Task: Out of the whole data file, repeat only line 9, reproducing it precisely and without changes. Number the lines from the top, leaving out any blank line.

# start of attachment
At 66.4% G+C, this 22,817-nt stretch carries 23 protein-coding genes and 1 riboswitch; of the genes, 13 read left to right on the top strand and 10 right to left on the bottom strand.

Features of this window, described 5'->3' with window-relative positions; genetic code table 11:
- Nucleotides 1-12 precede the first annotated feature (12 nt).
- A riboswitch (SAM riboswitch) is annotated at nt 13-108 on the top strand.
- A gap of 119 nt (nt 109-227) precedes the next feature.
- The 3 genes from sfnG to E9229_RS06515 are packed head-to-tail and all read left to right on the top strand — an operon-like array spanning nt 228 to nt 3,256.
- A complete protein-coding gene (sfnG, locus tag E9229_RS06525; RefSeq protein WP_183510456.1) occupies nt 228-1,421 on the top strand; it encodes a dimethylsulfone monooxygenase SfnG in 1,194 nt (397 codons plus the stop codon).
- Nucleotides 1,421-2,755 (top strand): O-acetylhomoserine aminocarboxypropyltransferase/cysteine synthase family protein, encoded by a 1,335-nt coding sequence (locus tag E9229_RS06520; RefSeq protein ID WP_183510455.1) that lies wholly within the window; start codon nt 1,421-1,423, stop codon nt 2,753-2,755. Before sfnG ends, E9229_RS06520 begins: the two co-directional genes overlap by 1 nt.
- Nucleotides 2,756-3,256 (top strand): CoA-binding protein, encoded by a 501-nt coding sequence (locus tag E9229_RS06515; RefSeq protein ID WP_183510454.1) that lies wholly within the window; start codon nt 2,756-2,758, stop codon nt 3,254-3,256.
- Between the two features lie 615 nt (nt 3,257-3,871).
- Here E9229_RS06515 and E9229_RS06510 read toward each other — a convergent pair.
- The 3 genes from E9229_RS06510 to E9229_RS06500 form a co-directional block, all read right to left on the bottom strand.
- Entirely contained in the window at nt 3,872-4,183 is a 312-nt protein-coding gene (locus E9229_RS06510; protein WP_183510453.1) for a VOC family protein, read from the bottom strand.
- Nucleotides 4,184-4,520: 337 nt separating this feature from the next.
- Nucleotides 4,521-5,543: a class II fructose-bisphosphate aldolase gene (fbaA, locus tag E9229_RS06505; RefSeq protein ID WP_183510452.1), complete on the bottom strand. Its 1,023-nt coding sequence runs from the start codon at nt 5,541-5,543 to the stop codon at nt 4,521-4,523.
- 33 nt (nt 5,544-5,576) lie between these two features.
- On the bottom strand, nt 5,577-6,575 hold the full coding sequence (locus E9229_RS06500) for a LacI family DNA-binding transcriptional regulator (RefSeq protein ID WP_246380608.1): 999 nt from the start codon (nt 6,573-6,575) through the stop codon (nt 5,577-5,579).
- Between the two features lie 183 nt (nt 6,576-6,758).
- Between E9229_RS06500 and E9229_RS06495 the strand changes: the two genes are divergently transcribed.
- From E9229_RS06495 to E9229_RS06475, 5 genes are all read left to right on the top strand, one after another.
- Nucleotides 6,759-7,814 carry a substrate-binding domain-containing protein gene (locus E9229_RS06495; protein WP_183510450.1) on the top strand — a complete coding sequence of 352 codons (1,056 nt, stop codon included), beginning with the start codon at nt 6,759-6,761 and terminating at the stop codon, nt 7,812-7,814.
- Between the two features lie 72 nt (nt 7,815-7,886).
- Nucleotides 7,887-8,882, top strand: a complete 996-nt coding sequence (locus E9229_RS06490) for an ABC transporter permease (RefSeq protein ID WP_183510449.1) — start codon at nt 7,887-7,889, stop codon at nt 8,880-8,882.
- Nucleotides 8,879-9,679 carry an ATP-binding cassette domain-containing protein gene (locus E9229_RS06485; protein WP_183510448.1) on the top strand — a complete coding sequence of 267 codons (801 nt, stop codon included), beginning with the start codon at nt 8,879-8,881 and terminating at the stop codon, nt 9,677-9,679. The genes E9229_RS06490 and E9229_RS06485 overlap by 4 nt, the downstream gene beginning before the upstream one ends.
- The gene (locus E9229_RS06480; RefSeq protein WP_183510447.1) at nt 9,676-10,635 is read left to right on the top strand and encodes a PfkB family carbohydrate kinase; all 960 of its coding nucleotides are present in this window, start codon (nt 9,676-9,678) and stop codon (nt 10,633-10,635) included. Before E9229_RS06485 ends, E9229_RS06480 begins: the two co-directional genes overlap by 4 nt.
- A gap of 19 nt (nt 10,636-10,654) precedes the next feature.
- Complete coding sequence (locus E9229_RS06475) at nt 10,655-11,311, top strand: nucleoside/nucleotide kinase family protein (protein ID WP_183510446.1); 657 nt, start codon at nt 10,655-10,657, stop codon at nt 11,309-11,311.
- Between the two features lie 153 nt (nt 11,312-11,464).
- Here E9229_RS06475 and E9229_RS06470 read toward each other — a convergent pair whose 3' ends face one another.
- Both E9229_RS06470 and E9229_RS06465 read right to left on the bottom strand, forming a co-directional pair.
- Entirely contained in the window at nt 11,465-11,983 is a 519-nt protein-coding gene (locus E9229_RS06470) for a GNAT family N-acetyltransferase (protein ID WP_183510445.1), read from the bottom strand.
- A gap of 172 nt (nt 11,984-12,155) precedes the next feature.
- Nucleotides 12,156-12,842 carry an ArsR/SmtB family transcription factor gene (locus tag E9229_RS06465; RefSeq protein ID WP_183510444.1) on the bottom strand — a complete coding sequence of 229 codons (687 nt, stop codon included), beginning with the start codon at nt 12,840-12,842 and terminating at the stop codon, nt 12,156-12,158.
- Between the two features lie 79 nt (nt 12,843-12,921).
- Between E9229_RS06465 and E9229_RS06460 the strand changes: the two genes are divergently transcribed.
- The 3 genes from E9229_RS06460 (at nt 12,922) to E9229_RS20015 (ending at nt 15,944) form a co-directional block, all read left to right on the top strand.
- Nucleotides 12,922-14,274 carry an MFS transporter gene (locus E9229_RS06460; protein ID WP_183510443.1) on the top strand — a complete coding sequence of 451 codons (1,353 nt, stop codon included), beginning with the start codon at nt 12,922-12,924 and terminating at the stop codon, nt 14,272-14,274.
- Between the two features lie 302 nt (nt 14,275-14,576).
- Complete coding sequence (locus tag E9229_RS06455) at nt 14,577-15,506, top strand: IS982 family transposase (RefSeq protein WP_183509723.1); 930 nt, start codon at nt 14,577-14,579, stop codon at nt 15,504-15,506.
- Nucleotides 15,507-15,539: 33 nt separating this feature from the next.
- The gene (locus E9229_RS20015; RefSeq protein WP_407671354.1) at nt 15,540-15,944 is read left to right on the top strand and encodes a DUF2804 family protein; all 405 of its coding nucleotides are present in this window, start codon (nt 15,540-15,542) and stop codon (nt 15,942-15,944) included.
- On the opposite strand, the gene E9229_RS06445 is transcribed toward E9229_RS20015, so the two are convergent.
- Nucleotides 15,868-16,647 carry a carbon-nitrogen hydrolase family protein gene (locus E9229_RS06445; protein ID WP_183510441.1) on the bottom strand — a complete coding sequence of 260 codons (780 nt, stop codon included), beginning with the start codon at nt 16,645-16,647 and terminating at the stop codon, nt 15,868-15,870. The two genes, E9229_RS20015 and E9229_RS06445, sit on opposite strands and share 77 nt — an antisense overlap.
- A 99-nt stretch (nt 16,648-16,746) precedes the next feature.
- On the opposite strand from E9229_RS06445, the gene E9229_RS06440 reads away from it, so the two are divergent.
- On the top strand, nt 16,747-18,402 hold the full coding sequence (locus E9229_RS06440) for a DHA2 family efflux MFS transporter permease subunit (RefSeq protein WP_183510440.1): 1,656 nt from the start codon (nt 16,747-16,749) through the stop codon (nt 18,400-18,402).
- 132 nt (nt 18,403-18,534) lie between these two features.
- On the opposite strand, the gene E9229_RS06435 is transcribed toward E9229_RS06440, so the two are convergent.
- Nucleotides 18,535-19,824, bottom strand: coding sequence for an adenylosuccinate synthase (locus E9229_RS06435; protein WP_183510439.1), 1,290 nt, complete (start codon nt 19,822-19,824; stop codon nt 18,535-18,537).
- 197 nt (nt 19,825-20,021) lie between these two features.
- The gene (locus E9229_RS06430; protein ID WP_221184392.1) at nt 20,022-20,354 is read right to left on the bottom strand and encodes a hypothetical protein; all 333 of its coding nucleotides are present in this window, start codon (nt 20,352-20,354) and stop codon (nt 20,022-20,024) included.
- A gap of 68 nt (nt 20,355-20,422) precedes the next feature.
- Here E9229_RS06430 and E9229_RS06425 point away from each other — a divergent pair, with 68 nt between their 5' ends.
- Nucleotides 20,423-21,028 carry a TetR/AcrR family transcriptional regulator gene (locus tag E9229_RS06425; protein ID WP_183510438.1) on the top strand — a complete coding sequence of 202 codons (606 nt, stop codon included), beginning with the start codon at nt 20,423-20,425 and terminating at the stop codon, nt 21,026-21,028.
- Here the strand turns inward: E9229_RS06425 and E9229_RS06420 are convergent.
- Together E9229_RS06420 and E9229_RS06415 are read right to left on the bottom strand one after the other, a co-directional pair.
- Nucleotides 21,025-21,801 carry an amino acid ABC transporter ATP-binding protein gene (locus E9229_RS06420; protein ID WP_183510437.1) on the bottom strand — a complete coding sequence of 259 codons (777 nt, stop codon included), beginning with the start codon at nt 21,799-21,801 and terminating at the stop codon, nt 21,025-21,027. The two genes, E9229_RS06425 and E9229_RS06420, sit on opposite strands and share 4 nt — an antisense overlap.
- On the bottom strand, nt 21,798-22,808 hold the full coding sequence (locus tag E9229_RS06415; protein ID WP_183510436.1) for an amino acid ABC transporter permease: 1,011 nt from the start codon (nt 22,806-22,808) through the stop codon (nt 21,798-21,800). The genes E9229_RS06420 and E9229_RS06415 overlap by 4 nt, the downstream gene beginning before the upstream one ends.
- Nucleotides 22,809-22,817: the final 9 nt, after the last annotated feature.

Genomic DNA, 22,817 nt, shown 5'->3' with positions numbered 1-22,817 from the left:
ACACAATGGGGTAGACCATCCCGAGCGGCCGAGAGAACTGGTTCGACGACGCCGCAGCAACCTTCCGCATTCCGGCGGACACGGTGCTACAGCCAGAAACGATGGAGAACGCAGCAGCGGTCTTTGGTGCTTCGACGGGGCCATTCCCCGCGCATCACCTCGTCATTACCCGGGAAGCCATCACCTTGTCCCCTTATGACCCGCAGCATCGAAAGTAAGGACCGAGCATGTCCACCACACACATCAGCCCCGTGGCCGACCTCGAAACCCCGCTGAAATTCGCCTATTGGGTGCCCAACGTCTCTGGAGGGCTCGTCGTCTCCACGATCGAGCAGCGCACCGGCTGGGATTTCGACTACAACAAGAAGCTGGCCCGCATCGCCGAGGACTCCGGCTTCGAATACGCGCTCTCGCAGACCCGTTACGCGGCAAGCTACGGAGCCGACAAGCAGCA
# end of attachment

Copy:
- Nucleotides 2,756-3,256 (top strand): CoA-binding protein, encoded by a 501-nt coding sequence (locus tag E9229_RS06515; RefSeq protein ID WP_183510454.1) that lies wholly within the window; start codon nt 2,756-2,758, stop codon nt 3,254-3,256.